Our ultimate goal is to end the brutal practice of stoning. In the short-term - this November 25th, the International Day for the Elimination of Violence Against Women - we aim to galvanize a critical mass of 10,000 supporters worldwide to sign our petition online on Change.org. The petition functions as a mobilizing platform articulating our analysis of stoning as a persistent form of violence against women and our agenda. Targeting the UN human rights system with stage one, this in turn feeds into our medium-term aim – to successfully advocate for a UN resolution against stoning. In the medium-to-long term, the campaign’s goal is to ban stoning in countries where it still exists in law and criminalize those who engage in this heinous practice worldwide.
In order to achieve medium and long-term aims, we will engage in a separate lobbying strategy at the United Nations. This process will be integrated into the campaign on the ground.
The new wave of corporate investments in land seems intent on expanding and intensifying a short-sighted farming model that, to date, has marginalized women‘s voices and interests. As with sisal, tobacco, and tea in the past, today‘s private investors in soya, jatropha and eucalyptus crops continue to dismiss small-scale food production by women as unimportant and irrelevant. They could not be more wrong.
Urban men and women experience violence differently. They also experience and perceive protection and safety differently. Women fear and experience violence that falls in two main dimensions: violence against women and violence arising from urban insecurities, particularly as related to urbanisation and poverty. Women may experience these two types of violence simultaneously. By analysing these differences, we can begin to address women’s safety in urban areas.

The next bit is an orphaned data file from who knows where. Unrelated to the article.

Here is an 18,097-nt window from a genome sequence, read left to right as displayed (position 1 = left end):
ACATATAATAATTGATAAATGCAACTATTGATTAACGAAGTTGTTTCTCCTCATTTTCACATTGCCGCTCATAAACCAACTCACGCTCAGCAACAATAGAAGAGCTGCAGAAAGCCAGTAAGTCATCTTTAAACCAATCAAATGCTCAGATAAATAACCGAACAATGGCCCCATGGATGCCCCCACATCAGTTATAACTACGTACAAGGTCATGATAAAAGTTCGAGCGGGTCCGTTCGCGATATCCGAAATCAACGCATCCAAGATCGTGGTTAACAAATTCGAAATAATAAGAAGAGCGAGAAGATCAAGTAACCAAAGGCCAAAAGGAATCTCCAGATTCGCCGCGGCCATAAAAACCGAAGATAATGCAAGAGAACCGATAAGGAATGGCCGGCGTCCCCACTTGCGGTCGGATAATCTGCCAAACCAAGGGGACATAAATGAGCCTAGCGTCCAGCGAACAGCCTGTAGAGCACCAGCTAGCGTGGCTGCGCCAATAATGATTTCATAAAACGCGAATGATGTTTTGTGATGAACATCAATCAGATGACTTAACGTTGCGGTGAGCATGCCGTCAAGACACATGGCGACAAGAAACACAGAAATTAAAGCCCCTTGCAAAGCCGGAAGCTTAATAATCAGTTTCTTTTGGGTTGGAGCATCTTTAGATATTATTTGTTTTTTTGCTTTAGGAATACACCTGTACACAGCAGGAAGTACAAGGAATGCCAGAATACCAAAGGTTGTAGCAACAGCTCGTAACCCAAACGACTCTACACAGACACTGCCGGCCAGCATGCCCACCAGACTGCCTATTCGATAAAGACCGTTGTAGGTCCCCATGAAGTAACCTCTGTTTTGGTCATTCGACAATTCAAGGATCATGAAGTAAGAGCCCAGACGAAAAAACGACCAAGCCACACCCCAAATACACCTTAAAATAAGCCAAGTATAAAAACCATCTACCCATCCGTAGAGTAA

The aim of the Gender-Sensitive Indicators for Media (GSIM) is to contribute to gender equality and women’s empowerment in and through media of all forms, irrespective of the technology used. The main focus of the publication is on the equality and gender dimensions of social diversity in the media.
Girls are especially vulnerable to rape, exploitation, coercion and discrimination perpetrated by students and teachers. ‘A girl’s right to learn without fear’ looks at the issues and presents solutions which are drawn from existing policy examples, as well as global civil society campaigns, international instruments and the voices of girls themselves. This reports surveys regions as diverse as Sub-Saharan African, Asia and the Pacific, Middle East and North Africa, Latin American and the Caribbean, Europe and Central Asia as well as North America.
This brief explores some key trends in funding for gender equality and for civil society organizations from bilateral and multilateral agencies, as well as presents a more detailed look at some of the donors and specific funds that are providing significant support for women’s organizing.
This report reflects the situation of Sudanese Women Human Rights Defenders during the period from 2009-2012. It highlights the main challenges facing WHRDs in Sudan, and documents the escalating violations against them by state and non-state actors. The work of Sudanese WHRDs in the period covered in this report is the most risky and affected by the fundamental changes which took place during the last 3 years.
The safety and inclusion of women and girls is a priority issue across the globe. In every country and society, women and girls are subject to violence in both public and private spaces, simply because of their gender.
Violence against women and girls is both a global and local societal ill—global because its perpetrators and victims are in every corner of the world, and local because its forms differ from one place to the next depending on specific cultural, political and socio-economic circumstances.
Women Living Under Muslim Laws, the Violence is not our Culture Campaign, and Justice for Iran are pleased to announce the release of a new publication: Mapping Stoning in Muslim Contexts. This report locates where the punishment of stoning is still in practice, either through judicial (codified as law) or extrajudicial (outside the law) methods.